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DevOps security, also known as DevSecOps, is a conglomeration of the words development, operations and security. Both DevOps security and DevSecOps refer to a philosophy of integrating security into the software development lifecycle (SDLC) as early as possible, preferably before a single line of code is written.
DevSecOps is an extension or enhancement to the DevOps philosophy. For this reason, it's important to understand what DevOps and DevSecOps have in common before discussing their differences.
Both DevOps and DevSecOps refer to a philosophy or approach to software development, not a particular tool or set of tools. Just as installing an issue-tracking system doesn't mean you're "doing DevOps," installing static or dynamic application security tools doesn't mean you're "doing DevSecOps."
DevOps and DevSecOps both emphasize collaboration, automation and active monitoring of software applications. The ability to capture application data in real-time is key to both philosophies, because "doing" DevOps and DevSecOps requires continuously capturing and analyzing this data to discover ways to enhance productivity and drive improvements.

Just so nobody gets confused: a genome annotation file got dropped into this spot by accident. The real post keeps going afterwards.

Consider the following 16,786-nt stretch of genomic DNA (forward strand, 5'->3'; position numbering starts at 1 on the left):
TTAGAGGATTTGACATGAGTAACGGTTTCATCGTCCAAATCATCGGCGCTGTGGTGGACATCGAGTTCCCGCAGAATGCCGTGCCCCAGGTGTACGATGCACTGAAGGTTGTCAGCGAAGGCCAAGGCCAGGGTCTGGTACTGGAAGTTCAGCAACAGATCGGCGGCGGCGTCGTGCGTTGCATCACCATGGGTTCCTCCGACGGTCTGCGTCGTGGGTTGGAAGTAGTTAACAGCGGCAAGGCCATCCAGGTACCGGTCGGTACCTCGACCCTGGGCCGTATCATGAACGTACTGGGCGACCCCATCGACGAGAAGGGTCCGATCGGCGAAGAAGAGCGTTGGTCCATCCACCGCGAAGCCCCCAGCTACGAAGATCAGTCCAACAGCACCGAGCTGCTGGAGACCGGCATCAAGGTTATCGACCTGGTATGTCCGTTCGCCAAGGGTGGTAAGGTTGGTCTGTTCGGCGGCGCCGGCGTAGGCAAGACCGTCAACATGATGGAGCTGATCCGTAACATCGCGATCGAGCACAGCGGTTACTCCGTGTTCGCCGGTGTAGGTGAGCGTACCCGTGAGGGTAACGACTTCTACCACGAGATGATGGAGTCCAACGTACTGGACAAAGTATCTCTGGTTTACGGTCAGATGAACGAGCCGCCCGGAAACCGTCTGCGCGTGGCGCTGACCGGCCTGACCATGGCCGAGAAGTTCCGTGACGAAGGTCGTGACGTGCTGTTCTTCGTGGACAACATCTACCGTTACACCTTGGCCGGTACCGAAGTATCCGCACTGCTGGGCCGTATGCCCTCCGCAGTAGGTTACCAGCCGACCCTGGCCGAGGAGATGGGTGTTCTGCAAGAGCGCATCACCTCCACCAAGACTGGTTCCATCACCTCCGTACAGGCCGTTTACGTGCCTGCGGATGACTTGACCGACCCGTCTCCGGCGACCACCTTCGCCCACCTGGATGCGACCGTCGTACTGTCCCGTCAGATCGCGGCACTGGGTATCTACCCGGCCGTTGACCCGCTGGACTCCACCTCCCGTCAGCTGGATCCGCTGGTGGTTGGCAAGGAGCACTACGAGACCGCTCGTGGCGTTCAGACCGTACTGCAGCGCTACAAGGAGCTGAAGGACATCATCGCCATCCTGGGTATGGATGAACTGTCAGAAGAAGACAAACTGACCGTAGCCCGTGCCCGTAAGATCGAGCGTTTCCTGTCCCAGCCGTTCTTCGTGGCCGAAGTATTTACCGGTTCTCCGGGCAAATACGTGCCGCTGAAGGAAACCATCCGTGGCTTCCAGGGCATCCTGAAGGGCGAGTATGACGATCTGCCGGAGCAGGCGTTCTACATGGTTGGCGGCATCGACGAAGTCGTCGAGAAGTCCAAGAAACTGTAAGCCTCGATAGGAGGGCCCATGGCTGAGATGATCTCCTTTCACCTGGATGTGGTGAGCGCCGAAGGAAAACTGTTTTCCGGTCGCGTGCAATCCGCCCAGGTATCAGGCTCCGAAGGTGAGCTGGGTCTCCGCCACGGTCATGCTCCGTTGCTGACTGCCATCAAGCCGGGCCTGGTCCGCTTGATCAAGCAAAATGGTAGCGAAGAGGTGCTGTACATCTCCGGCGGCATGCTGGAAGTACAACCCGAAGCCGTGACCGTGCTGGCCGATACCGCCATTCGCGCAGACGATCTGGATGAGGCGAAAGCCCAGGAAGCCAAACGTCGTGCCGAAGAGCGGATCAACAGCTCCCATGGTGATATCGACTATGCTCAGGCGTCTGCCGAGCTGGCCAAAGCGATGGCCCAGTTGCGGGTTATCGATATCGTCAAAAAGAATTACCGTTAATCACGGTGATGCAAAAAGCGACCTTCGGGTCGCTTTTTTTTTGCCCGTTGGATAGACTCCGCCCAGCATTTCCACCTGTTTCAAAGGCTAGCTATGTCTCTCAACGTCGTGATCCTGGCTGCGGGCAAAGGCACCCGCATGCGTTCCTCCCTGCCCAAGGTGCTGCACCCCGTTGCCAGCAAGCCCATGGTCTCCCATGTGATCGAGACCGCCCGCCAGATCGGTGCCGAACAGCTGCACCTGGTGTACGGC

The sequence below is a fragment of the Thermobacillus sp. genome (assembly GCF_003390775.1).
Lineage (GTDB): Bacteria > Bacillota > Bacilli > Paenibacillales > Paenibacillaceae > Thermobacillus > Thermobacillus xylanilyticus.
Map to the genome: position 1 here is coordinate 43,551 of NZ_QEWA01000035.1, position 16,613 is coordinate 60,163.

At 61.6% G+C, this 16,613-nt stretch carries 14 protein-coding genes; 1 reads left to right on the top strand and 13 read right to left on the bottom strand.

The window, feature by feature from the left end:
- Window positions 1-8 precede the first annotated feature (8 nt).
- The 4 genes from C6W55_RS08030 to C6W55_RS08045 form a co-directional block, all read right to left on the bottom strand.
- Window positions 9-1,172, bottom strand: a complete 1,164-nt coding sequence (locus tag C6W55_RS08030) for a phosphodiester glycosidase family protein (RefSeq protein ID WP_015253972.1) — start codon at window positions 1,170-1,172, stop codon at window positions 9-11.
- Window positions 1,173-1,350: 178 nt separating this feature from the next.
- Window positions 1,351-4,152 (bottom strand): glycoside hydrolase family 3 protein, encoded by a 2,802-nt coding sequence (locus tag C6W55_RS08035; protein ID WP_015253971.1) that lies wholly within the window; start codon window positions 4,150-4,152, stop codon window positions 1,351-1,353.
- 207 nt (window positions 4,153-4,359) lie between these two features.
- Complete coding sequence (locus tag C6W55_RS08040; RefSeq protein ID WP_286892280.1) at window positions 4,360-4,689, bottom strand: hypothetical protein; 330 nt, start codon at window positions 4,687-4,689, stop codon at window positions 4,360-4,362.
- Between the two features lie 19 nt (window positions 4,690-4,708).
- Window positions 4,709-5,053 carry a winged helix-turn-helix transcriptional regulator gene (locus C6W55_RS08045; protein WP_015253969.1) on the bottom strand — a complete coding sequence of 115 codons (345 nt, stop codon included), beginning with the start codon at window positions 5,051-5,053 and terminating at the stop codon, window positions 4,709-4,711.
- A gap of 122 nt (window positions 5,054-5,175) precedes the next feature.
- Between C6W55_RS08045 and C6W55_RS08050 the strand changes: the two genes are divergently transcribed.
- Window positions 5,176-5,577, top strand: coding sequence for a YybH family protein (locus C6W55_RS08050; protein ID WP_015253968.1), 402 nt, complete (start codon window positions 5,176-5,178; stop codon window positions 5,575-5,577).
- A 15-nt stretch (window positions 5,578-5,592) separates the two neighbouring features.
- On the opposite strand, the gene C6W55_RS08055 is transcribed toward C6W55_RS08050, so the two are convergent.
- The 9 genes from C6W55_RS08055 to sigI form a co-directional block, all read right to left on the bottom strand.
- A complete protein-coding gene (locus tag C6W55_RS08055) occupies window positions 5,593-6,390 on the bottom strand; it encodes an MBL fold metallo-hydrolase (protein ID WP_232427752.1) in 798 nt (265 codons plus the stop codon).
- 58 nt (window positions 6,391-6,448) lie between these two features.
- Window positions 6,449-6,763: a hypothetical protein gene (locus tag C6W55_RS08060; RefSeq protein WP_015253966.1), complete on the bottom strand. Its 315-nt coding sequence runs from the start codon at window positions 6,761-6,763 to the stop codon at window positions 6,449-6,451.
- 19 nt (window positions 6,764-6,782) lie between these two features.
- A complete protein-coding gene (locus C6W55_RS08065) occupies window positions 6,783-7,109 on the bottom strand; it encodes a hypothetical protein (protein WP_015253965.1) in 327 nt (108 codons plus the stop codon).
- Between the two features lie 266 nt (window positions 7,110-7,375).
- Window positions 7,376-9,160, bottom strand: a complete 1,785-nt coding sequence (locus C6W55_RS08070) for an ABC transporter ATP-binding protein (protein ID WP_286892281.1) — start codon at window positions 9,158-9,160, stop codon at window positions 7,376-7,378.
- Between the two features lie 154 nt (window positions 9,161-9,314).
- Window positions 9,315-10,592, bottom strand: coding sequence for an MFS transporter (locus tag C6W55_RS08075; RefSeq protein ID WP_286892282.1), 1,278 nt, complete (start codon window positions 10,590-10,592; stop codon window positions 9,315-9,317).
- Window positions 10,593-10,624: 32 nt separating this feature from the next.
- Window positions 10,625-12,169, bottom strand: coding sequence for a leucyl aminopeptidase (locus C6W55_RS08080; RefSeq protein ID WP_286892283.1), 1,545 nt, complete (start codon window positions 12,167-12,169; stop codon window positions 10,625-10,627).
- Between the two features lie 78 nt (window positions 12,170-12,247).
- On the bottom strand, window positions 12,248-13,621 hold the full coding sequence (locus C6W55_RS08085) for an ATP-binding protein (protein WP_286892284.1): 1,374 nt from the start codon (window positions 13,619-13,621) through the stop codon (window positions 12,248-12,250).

Both philosophies also depend on collaboration, particularly eliminating organizational silos. DevOps seeks to break down silos between software development and IT operations, the idea being that when developers and IT personnel work together, software is released more quickly and with fewer errors. DevSecOps takes things a step further and seeks to give security operations a seat at the table. The idea behind DevSecOps is that when developers, IT personnel and security personnel work together, software is released more quickly, is of higher quality and is more secure.
"Doing" DevSecOps right means that applications are properly secured against risks before they're delivered to production. This practice is often called "shift left," because it refers to integrating security at the start of the project timeline – before a single line of code is written – instead of addressing it in later phases. In a DevSecOps environment, developers code with security in mind – something that DevOps, on its own, doesn't address.
By introducing practices such as code analysis, threat investigation and vulnerability assessment into the SDLC, with continuous testing and evaluation, DevSecOps ensures that the codebase is secure from inception. In addition to improving application security, DevSecOps enhances productivity. Finding and fixing security problems early on is much less time-consuming and costly than having to refactor code later in the software lifecycle.
For all the benefits of DevSecOps, organizations can struggle to implement it properly. Let's examine some of the most common challenges to DevOps security.
Following are some best practices for implementing DevOps security in your organization.